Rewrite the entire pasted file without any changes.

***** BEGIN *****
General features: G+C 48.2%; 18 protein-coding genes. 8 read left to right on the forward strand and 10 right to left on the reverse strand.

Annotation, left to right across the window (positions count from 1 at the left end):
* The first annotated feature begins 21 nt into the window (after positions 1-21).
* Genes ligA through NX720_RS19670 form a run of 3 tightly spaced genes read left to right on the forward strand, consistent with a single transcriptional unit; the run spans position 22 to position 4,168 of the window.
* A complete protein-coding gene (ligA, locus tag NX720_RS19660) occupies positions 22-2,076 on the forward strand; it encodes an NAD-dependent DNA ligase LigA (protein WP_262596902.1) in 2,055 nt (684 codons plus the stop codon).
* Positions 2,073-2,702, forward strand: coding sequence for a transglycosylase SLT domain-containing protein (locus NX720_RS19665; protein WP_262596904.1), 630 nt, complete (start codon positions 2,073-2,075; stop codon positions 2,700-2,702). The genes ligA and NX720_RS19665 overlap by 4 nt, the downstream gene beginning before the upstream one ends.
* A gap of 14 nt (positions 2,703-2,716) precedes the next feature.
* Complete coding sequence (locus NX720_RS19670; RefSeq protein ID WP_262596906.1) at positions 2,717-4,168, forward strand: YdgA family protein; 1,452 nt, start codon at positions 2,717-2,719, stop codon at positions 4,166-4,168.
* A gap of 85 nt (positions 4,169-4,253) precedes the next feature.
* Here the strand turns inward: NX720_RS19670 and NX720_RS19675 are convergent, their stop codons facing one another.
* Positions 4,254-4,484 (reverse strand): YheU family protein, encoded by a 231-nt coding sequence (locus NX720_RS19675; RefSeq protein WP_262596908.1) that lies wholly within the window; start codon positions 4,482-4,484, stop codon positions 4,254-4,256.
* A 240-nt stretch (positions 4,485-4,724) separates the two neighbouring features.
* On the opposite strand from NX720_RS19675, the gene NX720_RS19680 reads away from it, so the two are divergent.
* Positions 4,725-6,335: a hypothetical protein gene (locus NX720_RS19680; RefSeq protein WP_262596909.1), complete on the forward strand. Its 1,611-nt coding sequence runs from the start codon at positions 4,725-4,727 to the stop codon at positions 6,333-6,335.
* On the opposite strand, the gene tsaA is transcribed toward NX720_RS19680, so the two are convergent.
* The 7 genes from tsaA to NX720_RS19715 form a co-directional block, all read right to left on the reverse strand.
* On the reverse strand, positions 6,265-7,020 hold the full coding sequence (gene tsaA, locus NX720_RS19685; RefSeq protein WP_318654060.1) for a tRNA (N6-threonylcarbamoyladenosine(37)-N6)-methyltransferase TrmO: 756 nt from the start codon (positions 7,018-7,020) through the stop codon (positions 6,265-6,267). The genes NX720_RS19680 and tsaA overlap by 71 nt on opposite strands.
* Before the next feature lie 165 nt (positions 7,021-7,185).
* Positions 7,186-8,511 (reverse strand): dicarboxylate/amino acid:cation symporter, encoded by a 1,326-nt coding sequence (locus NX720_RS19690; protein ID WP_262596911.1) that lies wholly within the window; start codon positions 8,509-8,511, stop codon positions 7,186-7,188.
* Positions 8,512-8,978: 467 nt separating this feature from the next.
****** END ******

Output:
General features: G+C 48.2%; 18 protein-coding genes. 8 read left to right on the forward strand and 10 right to left on the reverse strand.

Annotation, left to right across the window (positions count from 1 at the left end):
* The first annotated feature begins 21 nt into the window (after positions 1-21).
* Genes ligA through NX720_RS19670 form a run of 3 tightly spaced genes read left to right on the forward strand, consistent with a single transcriptional unit; the run spans position 22 to position 4,168 of the window.
* A complete protein-coding gene (ligA, locus tag NX720_RS19660) occupies positions 22-2,076 on the forward strand; it encodes an NAD-dependent DNA ligase LigA (protein WP_262596902.1) in 2,055 nt (684 codons plus the stop codon).
* Positions 2,073-2,702, forward strand: coding sequence for a transglycosylase SLT domain-containing protein (locus NX720_RS19665; protein WP_262596904.1), 630 nt, complete (start codon positions 2,073-2,075; stop codon positions 2,700-2,702). The genes ligA and NX720_RS19665 overlap by 4 nt, the downstream gene beginning before the upstream one ends.
* A gap of 14 nt (positions 2,703-2,716) precedes the next feature.
* Complete coding sequence (locus NX720_RS19670; RefSeq protein ID WP_262596906.1) at positions 2,717-4,168, forward strand: YdgA family protein; 1,452 nt, start codon at positions 2,717-2,719, stop codon at positions 4,166-4,168.
* A gap of 85 nt (positions 4,169-4,253) precedes the next feature.
* Here the strand turns inward: NX720_RS19670 and NX720_RS19675 are convergent, their stop codons facing one another.
* Positions 4,254-4,484 (reverse strand): YheU family protein, encoded by a 231-nt coding sequence (locus NX720_RS19675; RefSeq protein WP_262596908.1) that lies wholly within the window; start codon positions 4,482-4,484, stop codon positions 4,254-4,256.
* A 240-nt stretch (positions 4,485-4,724) separates the two neighbouring features.
* On the opposite strand from NX720_RS19675, the gene NX720_RS19680 reads away from it, so the two are divergent.
* Positions 4,725-6,335: a hypothetical protein gene (locus NX720_RS19680; RefSeq protein WP_262596909.1), complete on the forward strand. Its 1,611-nt coding sequence runs from the start codon at positions 4,725-4,727 to the stop codon at positions 6,333-6,335.
* On the opposite strand, the gene tsaA is transcribed toward NX720_RS19680, so the two are convergent.
* The 7 genes from tsaA to NX720_RS19715 form a co-directional block, all read right to left on the reverse strand.
* On the reverse strand, positions 6,265-7,020 hold the full coding sequence (gene tsaA, locus NX720_RS19685; RefSeq protein WP_318654060.1) for a tRNA (N6-threonylcarbamoyladenosine(37)-N6)-methyltransferase TrmO: 756 nt from the start codon (positions 7,018-7,020) through the stop codon (positions 6,265-6,267). The genes NX720_RS19680 and tsaA overlap by 71 nt on opposite strands.
* Before the next feature lie 165 nt (positions 7,021-7,185).
* Positions 7,186-8,511 (reverse strand): dicarboxylate/amino acid:cation symporter, encoded by a 1,326-nt coding sequence (locus NX720_RS19690; protein ID WP_262596911.1) that lies wholly within the window; start codon positions 8,509-8,511, stop codon positions 7,186-7,188.
* Positions 8,512-8,978: 467 nt separating this feature from the next.